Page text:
Of course there will be disagreement. You will frequently wish that you'd bought that drum machine with the never-answer-back facility. You will also experience a bit of self-doubt - was your original idea really a load of rubbish? (By the way, 90% of your ideas are rubbish - whoever you are.) If a few home truths about your compositions do come to the surface, that's no bad thing.

But once in a while, I promise, it will all come together. There will be a time when the combined efforts and skills of a band begin to pay dividends. That great solo you would never have thought of, the new harmonies that kept escaping you, the clever rhythms combined with... well, combined with whatever you put into the piece in the first place.

There is no single route to take in the struggle to ensure you do justice to your songs. Bands are as different as the people who are in them. The last two paragraphs will be meaningless if your band is made up of one brilliant composer and five backing musicians. But then, if that was the case, you wouldn't have had the argument in the first place, would you?

Experiment. Find out how you can best work with each other, rather than against each other. Try allowing each member of the band to be band-leader in rota, or maybe designating a neutral party to handle any dispute (there's usually one member of the band who's quite happy with either of the alternatives you are so passionately arguing about). Have a bash at developing one person's idea as far as it can go. If it's rubbish - scrap it; if not, keep developing. Never be afraid to throw away material: if you're keeping more than 25% of your rough compositions, you're setting yourself standards that are way too low.

In a nutshell, learn to compromise, listen to everyone's opinion, and remain constructively critical. That way, at least everyone will know that if they have a contribution to make, that the other members of the band are willing to listen. It's a form of mutual respect, and we all need it. Obviously some players are going to be more creative, and some are going to dominate compositions more than others. However, it's not how much contribution anyone makes that causes the arguments, it's how those contributions are expressed and how they are received that matters.

Avoid the enormous ego like the plague. It's a disease that afflicts guitarists, keyboard players, drummers, bassists and singers alike, and we can all do without the Cult of the Great "I Am". There are brilliant composers out there - geniuses in their fields. But the guitarist who just stormed out because he couldn't play A#m7 and "couldn't see the point of it anyway" isn't one of them.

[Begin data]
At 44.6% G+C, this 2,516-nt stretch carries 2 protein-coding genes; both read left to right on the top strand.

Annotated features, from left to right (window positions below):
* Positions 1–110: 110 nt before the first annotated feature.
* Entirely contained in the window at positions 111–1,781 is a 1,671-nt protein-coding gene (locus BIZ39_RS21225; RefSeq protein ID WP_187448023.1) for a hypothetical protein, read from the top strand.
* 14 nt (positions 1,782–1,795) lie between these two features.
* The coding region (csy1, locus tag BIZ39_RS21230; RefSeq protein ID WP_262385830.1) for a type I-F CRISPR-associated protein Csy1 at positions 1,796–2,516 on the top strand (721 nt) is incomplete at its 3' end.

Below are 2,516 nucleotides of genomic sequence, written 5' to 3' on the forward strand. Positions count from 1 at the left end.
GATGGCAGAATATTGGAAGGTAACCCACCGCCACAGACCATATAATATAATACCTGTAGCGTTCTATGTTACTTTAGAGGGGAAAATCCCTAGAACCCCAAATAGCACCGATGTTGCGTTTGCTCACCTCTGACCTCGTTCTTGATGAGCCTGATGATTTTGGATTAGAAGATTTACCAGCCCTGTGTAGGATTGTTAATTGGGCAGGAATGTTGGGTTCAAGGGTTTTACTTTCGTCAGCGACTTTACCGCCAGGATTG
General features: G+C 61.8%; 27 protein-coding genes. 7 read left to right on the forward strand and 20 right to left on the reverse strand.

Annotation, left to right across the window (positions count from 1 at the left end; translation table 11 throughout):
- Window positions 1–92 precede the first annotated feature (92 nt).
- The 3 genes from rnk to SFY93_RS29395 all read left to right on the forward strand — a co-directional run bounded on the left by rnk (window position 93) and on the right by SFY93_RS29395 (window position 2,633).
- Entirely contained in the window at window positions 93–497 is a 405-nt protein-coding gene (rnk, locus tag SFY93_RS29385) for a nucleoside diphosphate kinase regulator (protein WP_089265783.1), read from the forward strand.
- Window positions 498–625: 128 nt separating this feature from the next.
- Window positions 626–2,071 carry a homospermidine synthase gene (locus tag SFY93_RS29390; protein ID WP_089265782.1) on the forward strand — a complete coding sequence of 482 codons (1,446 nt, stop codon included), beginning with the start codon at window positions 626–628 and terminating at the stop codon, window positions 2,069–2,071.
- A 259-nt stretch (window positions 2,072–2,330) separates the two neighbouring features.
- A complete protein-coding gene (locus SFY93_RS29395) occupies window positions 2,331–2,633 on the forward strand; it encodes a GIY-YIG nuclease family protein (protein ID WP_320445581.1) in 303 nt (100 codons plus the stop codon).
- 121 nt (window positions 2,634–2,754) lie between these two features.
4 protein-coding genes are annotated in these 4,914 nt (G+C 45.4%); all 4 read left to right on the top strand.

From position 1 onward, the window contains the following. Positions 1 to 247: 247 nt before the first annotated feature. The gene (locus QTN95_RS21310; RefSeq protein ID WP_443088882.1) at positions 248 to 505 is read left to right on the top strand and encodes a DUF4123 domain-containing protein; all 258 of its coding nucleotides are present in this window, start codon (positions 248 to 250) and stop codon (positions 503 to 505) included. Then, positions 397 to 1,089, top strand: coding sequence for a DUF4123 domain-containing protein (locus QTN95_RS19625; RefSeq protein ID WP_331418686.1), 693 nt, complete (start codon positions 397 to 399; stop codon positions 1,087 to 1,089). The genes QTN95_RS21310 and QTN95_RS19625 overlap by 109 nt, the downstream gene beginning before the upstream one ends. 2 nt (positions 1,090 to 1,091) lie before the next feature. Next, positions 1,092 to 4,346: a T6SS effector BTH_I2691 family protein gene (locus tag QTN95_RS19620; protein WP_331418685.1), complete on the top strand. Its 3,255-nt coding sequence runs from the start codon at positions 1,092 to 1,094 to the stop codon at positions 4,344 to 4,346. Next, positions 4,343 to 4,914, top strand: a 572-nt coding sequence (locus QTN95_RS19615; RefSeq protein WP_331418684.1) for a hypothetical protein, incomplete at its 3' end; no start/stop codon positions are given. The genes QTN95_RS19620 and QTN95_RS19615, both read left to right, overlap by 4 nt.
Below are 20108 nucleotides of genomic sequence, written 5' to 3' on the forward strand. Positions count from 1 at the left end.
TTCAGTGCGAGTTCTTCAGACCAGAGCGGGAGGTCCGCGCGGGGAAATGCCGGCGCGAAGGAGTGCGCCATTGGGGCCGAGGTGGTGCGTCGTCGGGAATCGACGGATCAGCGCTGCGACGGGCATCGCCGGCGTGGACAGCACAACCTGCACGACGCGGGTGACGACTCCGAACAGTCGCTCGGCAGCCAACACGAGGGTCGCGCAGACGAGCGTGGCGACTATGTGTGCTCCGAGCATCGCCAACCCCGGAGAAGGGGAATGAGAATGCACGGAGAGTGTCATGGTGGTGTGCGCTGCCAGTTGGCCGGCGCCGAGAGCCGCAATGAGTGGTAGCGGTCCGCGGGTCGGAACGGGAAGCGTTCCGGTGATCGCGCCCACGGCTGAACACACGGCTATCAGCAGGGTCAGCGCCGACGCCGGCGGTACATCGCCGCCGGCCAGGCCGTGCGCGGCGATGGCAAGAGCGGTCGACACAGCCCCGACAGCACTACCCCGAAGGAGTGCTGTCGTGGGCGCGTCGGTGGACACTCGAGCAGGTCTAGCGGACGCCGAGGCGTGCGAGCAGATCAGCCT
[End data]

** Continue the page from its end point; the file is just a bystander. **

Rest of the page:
Perhaps things are really desperate. Let's say you've been through the treadmill of recruiting new band members more often than you care to think about. You've eventually managed to find someone with whom you think you can work, and still, after the first few weeks, the same problems rear their heads. If that's the case, you may be tempted to buy a multitrack cassette recorder. This could cost you as little as £300, and would give you scope for piecing tracks together from scratch before going back to improve them, part by part. But beware - this can be a sterile road to take. Multitracks are fabulous machines, but they can give you a false sense of security, and/or make you treat your multitracked composition as an end in itself. You can find yourself isolated not only from the criticism, but also the ideas and the energy of your fellow musicians. Unless you're content to create music purely for your own consumption, you're eventually going to have to involve other people, so it's best to acknowledge the fact early on.

If your group has access to a multitrack machine, try the following tip. I've found it invaluable for involving all the members of a band, while maintaining the original integrity of a song. After composing your masterpiece, run off as many cassette copies as you need - one for each member of the band. The drummer's should have no drum track, the bassist gets one without bass, the keyboard player has no keyboards... get the picture? Each musician has the freedom to occupy their own space within the composition, without any preconceptions from the composer getting in the way. They all come back with ideas that surprise everyone else but, of course, the piece still hangs together. Sometimes the result is awful; sometimes it's amazing. But whatever the result, it's a worthwhile exercise.

As a final note, consider this. A piece of music written, arranged, and performed by one person (maybe with a few backing musicians) has all the input and expertise of... one person. But a piece made up of the mutual contributions of four, five, or even more people has a far wider scope. The chances are that you are not a Beethoven or a McCartney, and that that extra injection of life could be just the difference between obscurity and success.

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Publisher: Phaze 1 - Phaze 1 Publishing

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Phaze 1 - Feb 1989

Feature by Gordon Reid